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Yeltsin opponents start to backpedal TURMOIL IN RUSSIA


MOSCOW -- President Boris N. Yeltsin went on the offensive and his chief rival, parliament Chairman Ruslan Khasbulatov, retreated from a threat of impeachment as the stage was set for today's meeting of Congress that would climax Russia's weeklong political crisis.

Apparently realizing he doesn't have the votes to depose the president at the meeting of the Congress of People's Deputies, Mr. Khasbulatov said yesterday he thought impeachment seemed a bad idea. He hinted at other measures the Congress might take in its protracted assault on the president's power -- while allowing him to keep his post.

Speaking to reporters just before Mr. Yeltsin went on television to denounce attempts to unseat or weaken him, Mr. Khasbulatov said, "To tell you frankly, I am not a supporter of impeachment."

"Impeachment is the most extreme measure," said the 50-year-old politician who has been the architect of parliament's attempts to diminish Mr. Yeltsin's power. "I don't think that among all possible measures we should immediately talk about the most extreme one."

Speaking later on national television, Mr. Khasbulatov (pronounced kahz-boo-LAH-tawf) left no doubt that his hostility toward Mr. Yeltsin remained as before. He roundly criticized Mr. Yeltsin for his reforms, for purportedly trying to monopolize power, for an economic program "totally subordinated to Western influence."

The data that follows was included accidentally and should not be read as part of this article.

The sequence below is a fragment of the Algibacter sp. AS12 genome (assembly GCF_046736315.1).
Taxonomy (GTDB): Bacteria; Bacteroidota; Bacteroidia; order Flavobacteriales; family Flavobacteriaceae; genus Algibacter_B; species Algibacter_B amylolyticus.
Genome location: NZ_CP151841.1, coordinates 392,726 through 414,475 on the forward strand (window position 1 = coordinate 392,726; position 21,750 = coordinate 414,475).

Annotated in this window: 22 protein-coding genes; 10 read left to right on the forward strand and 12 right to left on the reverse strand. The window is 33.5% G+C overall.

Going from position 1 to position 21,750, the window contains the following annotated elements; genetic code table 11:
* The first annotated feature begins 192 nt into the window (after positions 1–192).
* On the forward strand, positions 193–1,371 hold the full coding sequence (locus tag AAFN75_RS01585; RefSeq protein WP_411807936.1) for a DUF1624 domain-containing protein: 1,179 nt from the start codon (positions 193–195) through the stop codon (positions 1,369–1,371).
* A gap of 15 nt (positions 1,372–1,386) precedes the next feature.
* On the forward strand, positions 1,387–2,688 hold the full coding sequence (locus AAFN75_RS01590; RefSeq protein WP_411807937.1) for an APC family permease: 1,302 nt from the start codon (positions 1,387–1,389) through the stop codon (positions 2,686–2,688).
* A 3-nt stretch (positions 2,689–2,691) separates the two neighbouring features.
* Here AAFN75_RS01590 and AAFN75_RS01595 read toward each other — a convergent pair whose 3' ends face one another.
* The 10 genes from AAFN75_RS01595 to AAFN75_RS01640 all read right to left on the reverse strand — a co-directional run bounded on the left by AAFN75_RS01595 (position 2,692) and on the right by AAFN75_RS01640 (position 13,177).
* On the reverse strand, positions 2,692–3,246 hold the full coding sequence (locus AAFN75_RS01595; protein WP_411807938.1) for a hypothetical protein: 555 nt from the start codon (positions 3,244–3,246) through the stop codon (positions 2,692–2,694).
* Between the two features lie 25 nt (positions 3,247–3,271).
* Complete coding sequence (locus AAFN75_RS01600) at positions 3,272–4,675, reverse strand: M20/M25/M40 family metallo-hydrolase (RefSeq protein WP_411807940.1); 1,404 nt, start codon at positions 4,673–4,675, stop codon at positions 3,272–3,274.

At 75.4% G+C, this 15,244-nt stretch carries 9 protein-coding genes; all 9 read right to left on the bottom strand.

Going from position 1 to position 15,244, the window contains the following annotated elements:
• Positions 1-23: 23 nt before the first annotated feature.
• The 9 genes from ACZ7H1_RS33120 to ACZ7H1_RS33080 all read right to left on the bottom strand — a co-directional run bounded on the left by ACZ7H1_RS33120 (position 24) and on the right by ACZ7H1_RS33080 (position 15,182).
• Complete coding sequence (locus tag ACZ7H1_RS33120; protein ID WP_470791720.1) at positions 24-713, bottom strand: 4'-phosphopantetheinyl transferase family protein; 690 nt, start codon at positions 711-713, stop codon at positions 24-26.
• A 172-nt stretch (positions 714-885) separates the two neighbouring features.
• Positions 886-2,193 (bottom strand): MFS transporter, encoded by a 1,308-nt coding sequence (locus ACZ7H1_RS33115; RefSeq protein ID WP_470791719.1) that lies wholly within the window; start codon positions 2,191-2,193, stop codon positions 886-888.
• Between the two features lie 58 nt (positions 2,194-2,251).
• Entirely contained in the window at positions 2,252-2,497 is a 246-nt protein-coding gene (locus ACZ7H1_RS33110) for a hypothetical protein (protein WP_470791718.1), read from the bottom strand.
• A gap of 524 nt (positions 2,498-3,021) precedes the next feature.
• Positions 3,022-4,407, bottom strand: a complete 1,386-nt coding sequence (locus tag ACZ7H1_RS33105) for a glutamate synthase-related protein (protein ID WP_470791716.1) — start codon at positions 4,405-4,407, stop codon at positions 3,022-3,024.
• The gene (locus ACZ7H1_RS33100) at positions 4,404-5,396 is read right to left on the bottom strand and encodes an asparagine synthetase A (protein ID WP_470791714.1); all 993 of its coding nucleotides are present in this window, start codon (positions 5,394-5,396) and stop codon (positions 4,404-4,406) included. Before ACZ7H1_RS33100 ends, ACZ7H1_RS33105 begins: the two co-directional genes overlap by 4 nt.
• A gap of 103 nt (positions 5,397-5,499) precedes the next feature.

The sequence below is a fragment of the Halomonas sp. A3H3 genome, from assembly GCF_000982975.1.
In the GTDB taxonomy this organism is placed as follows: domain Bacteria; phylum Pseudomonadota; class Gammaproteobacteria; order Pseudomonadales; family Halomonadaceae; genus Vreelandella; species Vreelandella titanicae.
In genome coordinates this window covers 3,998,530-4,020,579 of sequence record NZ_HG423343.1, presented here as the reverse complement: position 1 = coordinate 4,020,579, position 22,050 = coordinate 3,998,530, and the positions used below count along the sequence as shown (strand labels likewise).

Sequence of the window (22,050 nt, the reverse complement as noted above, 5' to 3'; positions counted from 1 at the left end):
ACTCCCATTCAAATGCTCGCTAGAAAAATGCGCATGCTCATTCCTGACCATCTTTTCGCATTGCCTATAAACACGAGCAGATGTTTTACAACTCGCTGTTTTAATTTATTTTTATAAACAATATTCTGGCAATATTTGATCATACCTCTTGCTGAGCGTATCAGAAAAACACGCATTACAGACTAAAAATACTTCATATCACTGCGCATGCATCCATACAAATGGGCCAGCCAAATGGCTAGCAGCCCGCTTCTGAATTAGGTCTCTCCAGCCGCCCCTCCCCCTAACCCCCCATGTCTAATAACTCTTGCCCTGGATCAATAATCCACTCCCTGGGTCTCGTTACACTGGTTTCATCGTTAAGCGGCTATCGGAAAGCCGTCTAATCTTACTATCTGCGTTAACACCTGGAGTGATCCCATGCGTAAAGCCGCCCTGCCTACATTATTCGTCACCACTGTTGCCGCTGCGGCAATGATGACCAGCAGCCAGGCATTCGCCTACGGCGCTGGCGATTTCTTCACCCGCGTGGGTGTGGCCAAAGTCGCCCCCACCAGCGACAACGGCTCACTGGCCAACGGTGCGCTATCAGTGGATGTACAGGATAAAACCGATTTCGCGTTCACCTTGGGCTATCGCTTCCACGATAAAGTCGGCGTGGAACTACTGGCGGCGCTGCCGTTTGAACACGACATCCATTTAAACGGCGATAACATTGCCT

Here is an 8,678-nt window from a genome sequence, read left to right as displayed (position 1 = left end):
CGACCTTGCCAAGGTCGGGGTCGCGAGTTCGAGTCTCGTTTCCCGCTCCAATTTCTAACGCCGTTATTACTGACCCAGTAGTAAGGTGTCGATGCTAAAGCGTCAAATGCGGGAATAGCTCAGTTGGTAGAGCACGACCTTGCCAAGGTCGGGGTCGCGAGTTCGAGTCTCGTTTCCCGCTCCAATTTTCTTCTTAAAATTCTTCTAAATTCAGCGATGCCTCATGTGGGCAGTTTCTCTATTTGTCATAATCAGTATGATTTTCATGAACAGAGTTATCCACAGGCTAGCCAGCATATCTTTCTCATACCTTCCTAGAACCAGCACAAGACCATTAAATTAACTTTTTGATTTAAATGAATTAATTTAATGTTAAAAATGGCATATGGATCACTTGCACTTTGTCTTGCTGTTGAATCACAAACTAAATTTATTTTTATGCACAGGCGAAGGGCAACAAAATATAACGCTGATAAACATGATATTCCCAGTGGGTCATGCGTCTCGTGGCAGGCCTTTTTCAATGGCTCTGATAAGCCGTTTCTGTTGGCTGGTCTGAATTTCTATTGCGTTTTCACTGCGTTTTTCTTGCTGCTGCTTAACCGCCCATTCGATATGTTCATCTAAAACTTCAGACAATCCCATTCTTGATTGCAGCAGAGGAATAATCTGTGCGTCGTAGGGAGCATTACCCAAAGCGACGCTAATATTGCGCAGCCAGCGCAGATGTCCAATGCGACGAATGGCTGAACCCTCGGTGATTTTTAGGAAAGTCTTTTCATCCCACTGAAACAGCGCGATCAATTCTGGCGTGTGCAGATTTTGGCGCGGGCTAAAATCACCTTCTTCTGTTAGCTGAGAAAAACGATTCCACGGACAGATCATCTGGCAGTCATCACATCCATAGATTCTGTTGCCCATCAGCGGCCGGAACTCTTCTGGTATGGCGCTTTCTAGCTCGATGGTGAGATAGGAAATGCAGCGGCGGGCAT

But he did not directly accuse the president of violating the constitution, and said, "We didn't summon the Congress to fire anyone."

Mr. Khazbulatov's apparent retreat on the issue of impeachment PTC came as others of Mr. Yeltsin's most ardent foes among the legislature's hard-liners conceded that they were unlikely to muster the two-thirds vote -- out of 1,033 members -- needed to remove the president.

Nikolai Pavlov, one of the leaders of the Russian Unity opposition bloc, said that he would like to kick Mr. Yeltsin out of office but conceded that it was "unlikely" to happen.

Mr. Yeltsin clearly sensed the tide turning his way. In a 10-minute national TV broadcast, he accused his enemies in Congress of a sinister plot to set back democracy and launched a pre-emptive attack against any efforts to trim his power.

Looking determined and sounding forceful Mr. Yeltsin spoke with the white, blue and red Russian flag behind him and warned, "There are forces in the Supreme Soviet which are seeking any reason to increase confrontation. It can be said with certainty today: One of the scenarios of overthrowing the president is under way."

Mr. Yeltsin launched Russia's latest crisis in its long-running power struggle on Saturday night, when he announced that he was taking "special powers" to rule the nation until an April 25 referendum that would include a vote of confidence in him and one on a proposed new constitution that would prepare the way for a popularly elected parliament.

At the parliament's request, the Constitutional Court found that what Mr. Yeltsin proposed was unconstitutional. Consequently the Supreme Soviet voted Wednesday to convene the larger Congress of People's Deputies to consider his ouster.

But only then did Mr. Yeltsin formally submit the decree he had promised Saturday night, considerably moderated from his original threat. The decree did not mention special powers, and it promised to respect the integrity of Russia's legislature in the period leading to elections.

What had seemed a clear-cut slap in the face on Saturday, one that the parliament's hard-liners hoped to throw back at the president today, had become rather less well-defined four days later.